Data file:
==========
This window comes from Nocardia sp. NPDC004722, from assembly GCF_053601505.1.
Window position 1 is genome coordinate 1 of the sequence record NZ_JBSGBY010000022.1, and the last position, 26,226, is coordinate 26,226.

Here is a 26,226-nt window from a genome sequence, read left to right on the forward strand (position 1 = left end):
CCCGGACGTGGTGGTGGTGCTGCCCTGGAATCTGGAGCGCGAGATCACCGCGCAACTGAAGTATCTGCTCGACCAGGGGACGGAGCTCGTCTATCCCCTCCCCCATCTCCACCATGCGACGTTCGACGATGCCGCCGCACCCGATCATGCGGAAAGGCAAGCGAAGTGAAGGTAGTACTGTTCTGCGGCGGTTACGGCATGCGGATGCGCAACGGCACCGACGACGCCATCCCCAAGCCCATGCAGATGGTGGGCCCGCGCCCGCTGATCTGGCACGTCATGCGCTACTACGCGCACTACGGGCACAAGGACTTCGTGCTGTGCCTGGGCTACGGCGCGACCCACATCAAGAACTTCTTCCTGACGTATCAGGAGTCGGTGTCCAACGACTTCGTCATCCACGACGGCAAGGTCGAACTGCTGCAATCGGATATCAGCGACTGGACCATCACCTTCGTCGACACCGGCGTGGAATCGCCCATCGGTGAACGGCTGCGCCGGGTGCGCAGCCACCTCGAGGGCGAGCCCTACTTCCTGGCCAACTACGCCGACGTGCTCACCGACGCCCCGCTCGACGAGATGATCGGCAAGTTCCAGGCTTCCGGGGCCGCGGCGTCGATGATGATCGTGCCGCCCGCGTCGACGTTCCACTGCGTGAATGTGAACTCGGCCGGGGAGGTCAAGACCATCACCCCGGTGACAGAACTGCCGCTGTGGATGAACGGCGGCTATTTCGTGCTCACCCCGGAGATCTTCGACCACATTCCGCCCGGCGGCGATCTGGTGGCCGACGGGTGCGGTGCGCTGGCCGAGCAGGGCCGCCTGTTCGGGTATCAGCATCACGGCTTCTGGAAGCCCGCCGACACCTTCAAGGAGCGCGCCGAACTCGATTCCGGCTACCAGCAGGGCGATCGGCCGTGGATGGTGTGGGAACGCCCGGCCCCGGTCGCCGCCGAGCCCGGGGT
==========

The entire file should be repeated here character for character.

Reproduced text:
This window comes from Nocardia sp. NPDC004722, from assembly GCF_053601505.1.
Window position 1 is genome coordinate 1 of the sequence record NZ_JBSGBY010000022.1, and the last position, 26,226, is coordinate 26,226.

Here is a 26,226-nt window from a genome sequence, read left to right on the forward strand (position 1 = left end):
CCCGGACGTGGTGGTGGTGCTGCCCTGGAATCTGGAGCGCGAGATCACCGCGCAACTGAAGTATCTGCTCGACCAGGGGACGGAGCTCGTCTATCCCCTCCCCCATCTCCACCATGCGACGTTCGACGATGCCGCCGCACCCGATCATGCGGAAAGGCAAGCGAAGTGAAGGTAGTACTGTTCTGCGGCGGTTACGGCATGCGGATGCGCAACGGCACCGACGACGCCATCCCCAAGCCCATGCAGATGGTGGGCCCGCGCCCGCTGATCTGGCACGTCATGCGCTACTACGCGCACTACGGGCACAAGGACTTCGTGCTGTGCCTGGGCTACGGCGCGACCCACATCAAGAACTTCTTCCTGACGTATCAGGAGTCGGTGTCCAACGACTTCGTCATCCACGACGGCAAGGTCGAACTGCTGCAATCGGATATCAGCGACTGGACCATCACCTTCGTCGACACCGGCGTGGAATCGCCCATCGGTGAACGGCTGCGCCGGGTGCGCAGCCACCTCGAGGGCGAGCCCTACTTCCTGGCCAACTACGCCGACGTGCTCACCGACGCCCCGCTCGACGAGATGATCGGCAAGTTCCAGGCTTCCGGGGCCGCGGCGTCGATGATGATCGTGCCGCCCGCGTCGACGTTCCACTGCGTGAATGTGAACTCGGCCGGGGAGGTCAAGACCATCACCCCGGTGACAGAACTGCCGCTGTGGATGAACGGCGGCTATTTCGTGCTCACCCCGGAGATCTTCGACCACATTCCGCCCGGCGGCGATCTGGTGGCCGACGGGTGCGGTGCGCTGGCCGAGCAGGGCCGCCTGTTCGGGTATCAGCATCACGGCTTCTGGAAGCCCGCCGACACCTTCAAGGAGCGCGCCGAACTCGATTCCGGCTACCAGCAGGGCGATCGGCCGTGGATGGTGTGGGAACGCCCGGCCCCGGTCGCCGCCGAGCCCGGGGT